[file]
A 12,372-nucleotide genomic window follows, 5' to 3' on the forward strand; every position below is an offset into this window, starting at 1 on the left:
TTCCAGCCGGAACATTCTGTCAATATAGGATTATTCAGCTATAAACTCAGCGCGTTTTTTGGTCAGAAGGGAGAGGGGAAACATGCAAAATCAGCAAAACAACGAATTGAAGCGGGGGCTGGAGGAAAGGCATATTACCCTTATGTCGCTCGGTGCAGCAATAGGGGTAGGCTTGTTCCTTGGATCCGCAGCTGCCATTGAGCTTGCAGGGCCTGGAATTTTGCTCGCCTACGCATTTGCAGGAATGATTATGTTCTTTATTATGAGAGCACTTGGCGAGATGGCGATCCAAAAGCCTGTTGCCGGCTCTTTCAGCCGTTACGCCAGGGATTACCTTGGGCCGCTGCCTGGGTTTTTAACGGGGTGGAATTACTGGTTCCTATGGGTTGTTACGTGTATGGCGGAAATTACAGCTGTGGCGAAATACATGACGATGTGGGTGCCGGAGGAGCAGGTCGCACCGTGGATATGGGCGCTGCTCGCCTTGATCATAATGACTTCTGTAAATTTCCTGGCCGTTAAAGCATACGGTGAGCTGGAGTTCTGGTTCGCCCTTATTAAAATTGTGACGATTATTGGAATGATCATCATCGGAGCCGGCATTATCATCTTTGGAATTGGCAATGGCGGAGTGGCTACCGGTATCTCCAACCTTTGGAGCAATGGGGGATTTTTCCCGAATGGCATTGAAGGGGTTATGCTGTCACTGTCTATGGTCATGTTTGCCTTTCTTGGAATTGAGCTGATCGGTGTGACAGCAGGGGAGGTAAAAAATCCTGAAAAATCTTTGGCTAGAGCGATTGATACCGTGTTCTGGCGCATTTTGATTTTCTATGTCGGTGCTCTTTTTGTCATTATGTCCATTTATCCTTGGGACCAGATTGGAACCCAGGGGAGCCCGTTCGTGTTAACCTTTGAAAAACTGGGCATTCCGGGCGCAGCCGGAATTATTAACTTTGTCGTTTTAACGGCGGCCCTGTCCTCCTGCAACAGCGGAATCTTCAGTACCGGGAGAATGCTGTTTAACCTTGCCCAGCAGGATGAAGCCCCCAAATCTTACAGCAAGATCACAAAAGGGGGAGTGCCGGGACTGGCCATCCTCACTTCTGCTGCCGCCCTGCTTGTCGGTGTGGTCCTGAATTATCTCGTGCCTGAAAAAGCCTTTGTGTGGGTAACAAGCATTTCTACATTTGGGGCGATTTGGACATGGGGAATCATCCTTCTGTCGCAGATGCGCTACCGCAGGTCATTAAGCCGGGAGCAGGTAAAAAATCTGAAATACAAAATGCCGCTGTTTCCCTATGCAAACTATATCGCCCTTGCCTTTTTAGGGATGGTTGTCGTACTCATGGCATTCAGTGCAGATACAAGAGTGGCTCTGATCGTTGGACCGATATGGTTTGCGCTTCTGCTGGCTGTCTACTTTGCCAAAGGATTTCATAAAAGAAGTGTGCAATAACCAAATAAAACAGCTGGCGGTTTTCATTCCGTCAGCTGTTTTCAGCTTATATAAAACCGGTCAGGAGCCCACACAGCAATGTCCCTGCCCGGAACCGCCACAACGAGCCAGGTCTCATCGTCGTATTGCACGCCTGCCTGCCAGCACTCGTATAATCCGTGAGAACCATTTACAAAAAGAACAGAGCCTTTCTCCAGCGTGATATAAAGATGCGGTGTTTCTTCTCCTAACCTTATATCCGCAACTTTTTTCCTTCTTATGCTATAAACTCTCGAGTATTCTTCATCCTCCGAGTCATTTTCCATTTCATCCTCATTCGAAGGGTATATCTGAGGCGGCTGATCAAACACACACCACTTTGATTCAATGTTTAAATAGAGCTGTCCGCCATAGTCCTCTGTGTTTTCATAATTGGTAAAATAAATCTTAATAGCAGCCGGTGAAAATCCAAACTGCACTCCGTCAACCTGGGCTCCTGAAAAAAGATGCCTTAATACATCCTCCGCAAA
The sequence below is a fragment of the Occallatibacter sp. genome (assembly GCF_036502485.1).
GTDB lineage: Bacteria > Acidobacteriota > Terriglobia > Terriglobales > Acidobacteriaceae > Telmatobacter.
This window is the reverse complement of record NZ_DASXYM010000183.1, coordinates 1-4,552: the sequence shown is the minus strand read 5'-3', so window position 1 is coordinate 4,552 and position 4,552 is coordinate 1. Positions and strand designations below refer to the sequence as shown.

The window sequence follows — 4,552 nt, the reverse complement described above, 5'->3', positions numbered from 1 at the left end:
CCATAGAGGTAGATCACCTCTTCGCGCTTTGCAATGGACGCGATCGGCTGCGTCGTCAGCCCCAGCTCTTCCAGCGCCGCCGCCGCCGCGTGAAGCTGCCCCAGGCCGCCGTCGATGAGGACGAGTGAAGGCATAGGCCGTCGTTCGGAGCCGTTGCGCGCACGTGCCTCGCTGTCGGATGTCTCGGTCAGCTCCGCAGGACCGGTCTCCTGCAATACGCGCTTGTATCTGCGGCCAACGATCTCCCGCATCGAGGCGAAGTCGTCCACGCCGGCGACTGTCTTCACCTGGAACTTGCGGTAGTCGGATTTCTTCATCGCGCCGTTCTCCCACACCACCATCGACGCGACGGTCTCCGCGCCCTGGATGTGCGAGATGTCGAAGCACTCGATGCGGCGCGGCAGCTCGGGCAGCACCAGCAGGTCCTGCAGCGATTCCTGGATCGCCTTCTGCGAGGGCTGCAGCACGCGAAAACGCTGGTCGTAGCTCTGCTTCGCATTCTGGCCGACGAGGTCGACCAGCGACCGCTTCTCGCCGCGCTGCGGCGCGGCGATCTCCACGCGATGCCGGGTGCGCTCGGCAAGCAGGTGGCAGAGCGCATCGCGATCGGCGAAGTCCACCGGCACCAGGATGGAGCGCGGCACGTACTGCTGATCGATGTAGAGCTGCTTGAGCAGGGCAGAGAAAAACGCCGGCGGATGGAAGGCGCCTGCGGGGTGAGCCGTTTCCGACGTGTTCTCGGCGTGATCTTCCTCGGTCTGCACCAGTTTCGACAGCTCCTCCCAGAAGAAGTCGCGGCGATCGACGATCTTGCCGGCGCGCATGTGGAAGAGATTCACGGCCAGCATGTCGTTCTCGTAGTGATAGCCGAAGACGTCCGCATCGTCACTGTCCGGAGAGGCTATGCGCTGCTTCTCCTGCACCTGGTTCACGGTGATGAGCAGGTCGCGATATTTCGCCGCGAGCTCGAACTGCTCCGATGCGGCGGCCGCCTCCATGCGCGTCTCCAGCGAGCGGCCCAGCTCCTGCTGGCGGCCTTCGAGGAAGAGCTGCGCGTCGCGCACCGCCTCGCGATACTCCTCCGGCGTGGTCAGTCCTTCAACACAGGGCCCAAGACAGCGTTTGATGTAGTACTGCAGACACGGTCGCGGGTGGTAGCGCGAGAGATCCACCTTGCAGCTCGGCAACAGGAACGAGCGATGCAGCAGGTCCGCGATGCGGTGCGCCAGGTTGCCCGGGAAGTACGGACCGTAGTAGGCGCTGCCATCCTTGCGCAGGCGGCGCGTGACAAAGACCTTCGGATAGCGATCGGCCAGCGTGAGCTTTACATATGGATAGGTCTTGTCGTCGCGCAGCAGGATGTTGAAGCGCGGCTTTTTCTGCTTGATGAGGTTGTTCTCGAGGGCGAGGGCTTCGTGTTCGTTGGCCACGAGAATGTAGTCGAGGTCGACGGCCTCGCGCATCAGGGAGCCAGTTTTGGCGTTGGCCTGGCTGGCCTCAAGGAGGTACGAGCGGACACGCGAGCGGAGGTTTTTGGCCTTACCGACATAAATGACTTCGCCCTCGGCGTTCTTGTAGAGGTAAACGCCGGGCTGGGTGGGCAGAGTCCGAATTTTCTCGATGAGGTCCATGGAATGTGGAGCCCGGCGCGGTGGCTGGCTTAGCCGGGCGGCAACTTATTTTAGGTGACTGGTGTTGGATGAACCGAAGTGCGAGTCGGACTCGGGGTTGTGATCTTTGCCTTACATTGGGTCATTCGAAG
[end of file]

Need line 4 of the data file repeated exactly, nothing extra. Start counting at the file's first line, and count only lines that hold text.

GTDB lineage: Bacteria > Acidobacteriota > Terriglobia > Terriglobales > Acidobacteriaceae > Telmatobacter.